There are several ethical issues in the news lately about the treatment college athletes are receiving compared to the non-athletic students of universities. Is the practice of favoring athletes and bending the rules in the favor of universities to enable the best college sports stars to play ethical? Two major ethical issues that have been in the public eye as of late is cheating and grade tampering, and recruiting tactics. Both of these actions are unethical, but it still isn't stopping universities around the country to discontinue in these manners.
Cheating and grade tampering is not allowed in any way for a normal student of a university. Why are teachers and administrators helping and giving alternate academic options to athletes? For example, last year, star running back Maurice Clarett, a student and football player at Ohio State University received alternate test methods, and was supplied answers to various quizzes by teaching assistants. An article on ESPN.com states that Maurice Clarett had walked out of a midterm exam last fall and ended up passing the entry-level course after the professor provided him with an oral exam. Clarett was the only person of more than 90 students taking the class who received an oral exam ("Whistleblower: Buckeyes' Test Scores Altered 2). I believe this is totally an unethical example of how schools are favoring athletes rather than their normal students. Clarett was apparently failing the class, and instead of Ohio State losing their star running back, they altered the rules so he could pass. The article then goes on to say that Clarett and other football players sat together and copied answers that tutors had supplied to the player before the quizzes had been administered.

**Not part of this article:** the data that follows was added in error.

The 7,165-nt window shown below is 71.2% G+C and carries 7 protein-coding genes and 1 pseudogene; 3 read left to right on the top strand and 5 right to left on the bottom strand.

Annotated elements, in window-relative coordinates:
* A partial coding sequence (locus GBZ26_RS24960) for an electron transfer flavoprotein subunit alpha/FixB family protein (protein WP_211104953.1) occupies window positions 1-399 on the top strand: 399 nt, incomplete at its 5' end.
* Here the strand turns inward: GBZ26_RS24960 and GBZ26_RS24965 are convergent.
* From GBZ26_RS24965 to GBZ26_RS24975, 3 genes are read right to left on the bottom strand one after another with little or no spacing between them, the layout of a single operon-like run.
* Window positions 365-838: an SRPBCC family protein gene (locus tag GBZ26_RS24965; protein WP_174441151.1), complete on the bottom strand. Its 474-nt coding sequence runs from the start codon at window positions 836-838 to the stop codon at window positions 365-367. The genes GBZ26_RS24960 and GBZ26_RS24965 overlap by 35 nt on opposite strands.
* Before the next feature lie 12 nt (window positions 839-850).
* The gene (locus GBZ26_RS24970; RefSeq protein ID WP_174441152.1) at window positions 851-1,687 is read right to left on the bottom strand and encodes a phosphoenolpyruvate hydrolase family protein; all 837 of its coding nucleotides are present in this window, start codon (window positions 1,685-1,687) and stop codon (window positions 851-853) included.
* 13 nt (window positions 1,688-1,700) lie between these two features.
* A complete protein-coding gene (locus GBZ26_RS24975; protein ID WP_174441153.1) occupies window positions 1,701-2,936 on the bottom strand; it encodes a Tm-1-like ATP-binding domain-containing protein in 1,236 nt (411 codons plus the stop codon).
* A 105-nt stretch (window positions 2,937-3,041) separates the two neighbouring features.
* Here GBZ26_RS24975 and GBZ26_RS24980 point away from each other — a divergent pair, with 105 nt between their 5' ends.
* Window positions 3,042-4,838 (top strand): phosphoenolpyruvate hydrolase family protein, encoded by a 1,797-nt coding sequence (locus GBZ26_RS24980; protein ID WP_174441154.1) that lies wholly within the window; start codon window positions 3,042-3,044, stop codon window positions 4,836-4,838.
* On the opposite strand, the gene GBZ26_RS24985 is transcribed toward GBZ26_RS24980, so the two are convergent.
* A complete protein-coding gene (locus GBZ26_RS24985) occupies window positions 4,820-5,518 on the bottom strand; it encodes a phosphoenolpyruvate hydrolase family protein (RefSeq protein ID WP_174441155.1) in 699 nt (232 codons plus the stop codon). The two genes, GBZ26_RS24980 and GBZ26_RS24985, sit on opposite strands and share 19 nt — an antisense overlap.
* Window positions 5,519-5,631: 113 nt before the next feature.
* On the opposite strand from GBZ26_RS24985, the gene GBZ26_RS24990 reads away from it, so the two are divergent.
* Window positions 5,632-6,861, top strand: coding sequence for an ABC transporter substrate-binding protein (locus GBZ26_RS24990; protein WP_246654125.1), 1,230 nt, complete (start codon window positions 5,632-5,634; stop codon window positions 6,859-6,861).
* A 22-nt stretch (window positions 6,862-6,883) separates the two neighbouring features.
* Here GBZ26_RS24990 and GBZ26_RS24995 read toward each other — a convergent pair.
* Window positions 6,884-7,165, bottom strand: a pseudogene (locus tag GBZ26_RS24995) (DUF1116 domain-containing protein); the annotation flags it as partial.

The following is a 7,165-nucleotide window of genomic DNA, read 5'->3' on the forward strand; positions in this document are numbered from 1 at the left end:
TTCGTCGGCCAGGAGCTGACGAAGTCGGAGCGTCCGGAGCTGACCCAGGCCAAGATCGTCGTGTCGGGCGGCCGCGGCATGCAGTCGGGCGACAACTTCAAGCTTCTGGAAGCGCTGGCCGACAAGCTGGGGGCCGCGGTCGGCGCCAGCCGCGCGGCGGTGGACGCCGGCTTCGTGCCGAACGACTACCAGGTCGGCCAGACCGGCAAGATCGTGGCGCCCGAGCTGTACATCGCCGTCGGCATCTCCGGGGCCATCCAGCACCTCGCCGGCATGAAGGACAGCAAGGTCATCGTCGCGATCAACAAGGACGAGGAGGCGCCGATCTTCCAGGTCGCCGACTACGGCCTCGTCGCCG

Fresno State University has been alleged with a similar academic scandal in recent months. In February, former team statistician Stephen Mintz said he wrote 17 pieces of schoolwork in correspondence courses for three former basketball players in...
Cited: Associated Press. Documents Link Adviser to Academic Scandal. Retrieved October 26, 2004 from
Associated Press. Tressel Doubts Clarett Will Be Ready For Opener. Retrieved October 26, 2004 from
Associated Press. Report Resulted In One Indictment. Retrieved October 26, 2004 from
Farrey, Tom. The ‘Academic Freedom ' Loophole. Retrieved October 26, 2004 from
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